I have yet to read any announcements regarding how Australian Federal and/or State/Territory governments plan to mark IMD2016, so I sent out a series of tweets seeking that information. I planned to include responses onto this page, but there were none. I also did google-searching but didn’t manage to identify a single IMD2016 event taking place in Australia. If you know of one then please contribute a comment.
The United Nations demonstrates its pervasive gynocentric bias in part through its failure to list International Men’s Day in its online calendar of events. If you disagree with this omission then contact your country’s UN representative and let them know how you feel. Details concerning Australia’s representative to the UN are provided here.
And I doubt you would be surprised to learn that feminists hugely enjoy mocking IMD. Yes indeed, and now repeat after me, “yeah, but every day is men’s day!”
Glen Poole (UK) does a great job discussing the various issues commonly raised in relation to IMD in a series of articles entitled ‘Dumb reasons why we don’t need an International Men’s Day’ … refer Part 1, Part 2, Part 3, Part 4 and Part 5
The most recent development seems to be feminist spokespeople acknowledging International Men’s Day, but in a very back-handed way, see for example.
The following items concerning International Men’s Day may also be of interest:
Whilst IMD is routinely ignored by govt’s and corporates alike, one company (Citi) uses the event to tell men that they should lift their game via the hashtag #ChallengeAllMenToDoBetter (17 November 2017) Pathetic
Women’s Network tries to hijack International Men’s Day! (22 September 2017) Video. You couldn’t make this stuff up … IMD2017 event organised by women’s group behind shield of a seemingly non-existent men’s group, with proceeds to pro-feminist group that ignores male victims of domestic violence. The organiser was asked to provide details of the ‘Australian Men’s Network’ but instead chose to lock her Twitter account (@Awn001Fran). You can watch a Paul Elam video regarding this event here, and here is another quality video from The Independant Man.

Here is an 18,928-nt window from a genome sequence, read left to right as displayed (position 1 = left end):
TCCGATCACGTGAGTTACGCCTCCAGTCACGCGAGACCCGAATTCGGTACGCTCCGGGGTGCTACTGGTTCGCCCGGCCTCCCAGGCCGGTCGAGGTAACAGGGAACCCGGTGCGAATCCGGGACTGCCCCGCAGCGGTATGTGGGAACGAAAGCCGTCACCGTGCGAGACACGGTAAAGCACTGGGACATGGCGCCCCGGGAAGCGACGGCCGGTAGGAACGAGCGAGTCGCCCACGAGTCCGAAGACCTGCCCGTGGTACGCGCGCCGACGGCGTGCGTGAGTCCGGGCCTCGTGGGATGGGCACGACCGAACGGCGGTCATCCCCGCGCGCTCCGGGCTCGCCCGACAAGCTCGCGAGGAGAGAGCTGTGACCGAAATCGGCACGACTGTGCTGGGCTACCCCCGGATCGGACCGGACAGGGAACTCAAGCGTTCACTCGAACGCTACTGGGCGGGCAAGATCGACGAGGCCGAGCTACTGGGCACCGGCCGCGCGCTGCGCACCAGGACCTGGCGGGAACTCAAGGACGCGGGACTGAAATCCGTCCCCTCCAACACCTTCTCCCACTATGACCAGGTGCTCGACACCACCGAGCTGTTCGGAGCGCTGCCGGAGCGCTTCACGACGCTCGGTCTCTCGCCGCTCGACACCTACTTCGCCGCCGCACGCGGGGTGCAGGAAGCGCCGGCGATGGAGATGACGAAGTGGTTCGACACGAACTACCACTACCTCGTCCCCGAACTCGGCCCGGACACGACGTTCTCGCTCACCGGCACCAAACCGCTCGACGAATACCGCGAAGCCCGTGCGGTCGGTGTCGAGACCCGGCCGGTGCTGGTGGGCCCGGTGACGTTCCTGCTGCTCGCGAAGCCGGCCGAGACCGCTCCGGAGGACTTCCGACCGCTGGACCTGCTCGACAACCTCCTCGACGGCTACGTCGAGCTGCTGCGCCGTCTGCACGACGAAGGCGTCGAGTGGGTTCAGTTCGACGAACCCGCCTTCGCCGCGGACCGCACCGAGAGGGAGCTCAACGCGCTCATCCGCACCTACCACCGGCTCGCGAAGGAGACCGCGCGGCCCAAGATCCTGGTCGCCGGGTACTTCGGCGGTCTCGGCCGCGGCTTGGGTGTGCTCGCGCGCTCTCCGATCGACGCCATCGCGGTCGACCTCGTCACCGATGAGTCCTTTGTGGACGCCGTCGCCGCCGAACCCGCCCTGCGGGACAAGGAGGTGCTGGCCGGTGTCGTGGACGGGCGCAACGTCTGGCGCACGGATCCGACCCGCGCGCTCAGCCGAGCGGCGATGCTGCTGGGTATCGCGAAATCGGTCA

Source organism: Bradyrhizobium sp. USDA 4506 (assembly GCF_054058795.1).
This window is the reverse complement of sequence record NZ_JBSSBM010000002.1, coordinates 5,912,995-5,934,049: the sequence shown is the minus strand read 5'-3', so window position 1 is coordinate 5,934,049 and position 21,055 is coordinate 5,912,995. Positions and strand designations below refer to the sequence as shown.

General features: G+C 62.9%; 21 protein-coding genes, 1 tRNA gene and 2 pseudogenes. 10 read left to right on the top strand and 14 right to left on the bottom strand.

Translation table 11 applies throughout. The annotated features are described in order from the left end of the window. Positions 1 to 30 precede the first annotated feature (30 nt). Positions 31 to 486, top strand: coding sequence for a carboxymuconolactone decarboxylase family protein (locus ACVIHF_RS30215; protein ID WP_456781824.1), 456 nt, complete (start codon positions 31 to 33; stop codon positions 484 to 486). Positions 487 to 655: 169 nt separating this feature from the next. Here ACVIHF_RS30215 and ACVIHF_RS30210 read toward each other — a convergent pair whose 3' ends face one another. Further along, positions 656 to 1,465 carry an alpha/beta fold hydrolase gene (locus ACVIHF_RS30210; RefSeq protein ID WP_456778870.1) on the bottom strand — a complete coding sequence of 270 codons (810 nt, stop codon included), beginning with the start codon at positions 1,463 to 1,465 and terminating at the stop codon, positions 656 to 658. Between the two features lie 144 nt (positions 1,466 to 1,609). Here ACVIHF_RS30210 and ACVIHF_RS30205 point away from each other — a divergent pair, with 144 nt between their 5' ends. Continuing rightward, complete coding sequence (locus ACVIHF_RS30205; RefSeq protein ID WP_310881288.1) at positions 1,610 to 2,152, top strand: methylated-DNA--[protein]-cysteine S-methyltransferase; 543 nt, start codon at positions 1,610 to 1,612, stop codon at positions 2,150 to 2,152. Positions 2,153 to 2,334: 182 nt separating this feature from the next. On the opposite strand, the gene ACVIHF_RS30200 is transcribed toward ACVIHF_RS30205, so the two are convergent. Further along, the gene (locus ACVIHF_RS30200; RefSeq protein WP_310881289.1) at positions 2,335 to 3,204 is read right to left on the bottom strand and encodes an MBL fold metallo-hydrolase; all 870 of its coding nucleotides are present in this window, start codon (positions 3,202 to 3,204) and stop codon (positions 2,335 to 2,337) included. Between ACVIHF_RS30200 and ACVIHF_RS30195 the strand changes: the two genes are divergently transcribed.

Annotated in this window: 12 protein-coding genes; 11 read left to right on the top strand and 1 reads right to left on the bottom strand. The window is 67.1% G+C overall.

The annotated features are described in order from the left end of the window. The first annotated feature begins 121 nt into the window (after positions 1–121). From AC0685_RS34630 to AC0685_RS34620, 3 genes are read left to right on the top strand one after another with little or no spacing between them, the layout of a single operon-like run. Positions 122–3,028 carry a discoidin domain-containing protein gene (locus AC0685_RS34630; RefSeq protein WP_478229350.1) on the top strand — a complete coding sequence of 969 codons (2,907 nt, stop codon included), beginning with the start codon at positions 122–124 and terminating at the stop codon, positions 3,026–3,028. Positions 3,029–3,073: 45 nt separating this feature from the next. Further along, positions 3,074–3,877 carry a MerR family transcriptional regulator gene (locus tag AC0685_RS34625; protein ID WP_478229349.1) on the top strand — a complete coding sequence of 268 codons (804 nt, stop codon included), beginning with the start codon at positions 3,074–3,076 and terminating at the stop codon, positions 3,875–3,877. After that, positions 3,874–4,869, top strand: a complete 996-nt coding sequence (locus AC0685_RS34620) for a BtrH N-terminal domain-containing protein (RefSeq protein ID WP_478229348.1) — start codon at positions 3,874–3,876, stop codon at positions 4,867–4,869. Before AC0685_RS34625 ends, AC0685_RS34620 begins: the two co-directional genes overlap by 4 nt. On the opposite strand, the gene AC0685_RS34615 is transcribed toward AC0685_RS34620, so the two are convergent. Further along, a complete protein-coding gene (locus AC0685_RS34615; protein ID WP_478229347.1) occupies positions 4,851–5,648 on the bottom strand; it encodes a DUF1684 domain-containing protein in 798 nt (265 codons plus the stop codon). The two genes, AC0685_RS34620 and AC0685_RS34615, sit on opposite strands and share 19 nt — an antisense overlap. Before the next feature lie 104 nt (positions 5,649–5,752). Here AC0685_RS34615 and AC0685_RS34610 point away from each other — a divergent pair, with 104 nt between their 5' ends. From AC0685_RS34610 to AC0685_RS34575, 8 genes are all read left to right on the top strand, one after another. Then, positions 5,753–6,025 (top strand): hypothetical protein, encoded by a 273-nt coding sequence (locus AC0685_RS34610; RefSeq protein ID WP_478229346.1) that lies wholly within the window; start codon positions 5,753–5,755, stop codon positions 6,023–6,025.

The issues that really matter on #InternationalMensDay (19 November 2016) So let me get this right, feminists insist that the sole focus of the domestic violence debate should be on female victims because they constitute the majority. Here however the author fem-splains that the “issues that really matter” on IMD are issues affecting male minority groups not all of the nasty unwashed white CIS-HET majority.
The Commissioner for discrimination against men (21 July 2012) It was suggested that the Australian Human Rights Commission provide some information in their web site to mark International Men’s Day (as they do every year for International Women’s Day). The response was this was not possible due to resourcing constraints. Now, many years later, there is still no mention of International Men’s Day within the AHRC web site. A truly pathetic effort from a very gender-biased organisation.
Feminist Fathers Day 2014 (I’m including this ghastly anti-male diatribe here sarcastically. It shows just how far some feminists want to shame men and feminise boys. As usual there are some great insights and colourful retorts amongst the readers comments).
There was also the massive internet prank that was #endfathersday and which highlighted both the sociopathic nature and herd mentality of many feminists – as discussed here, here and here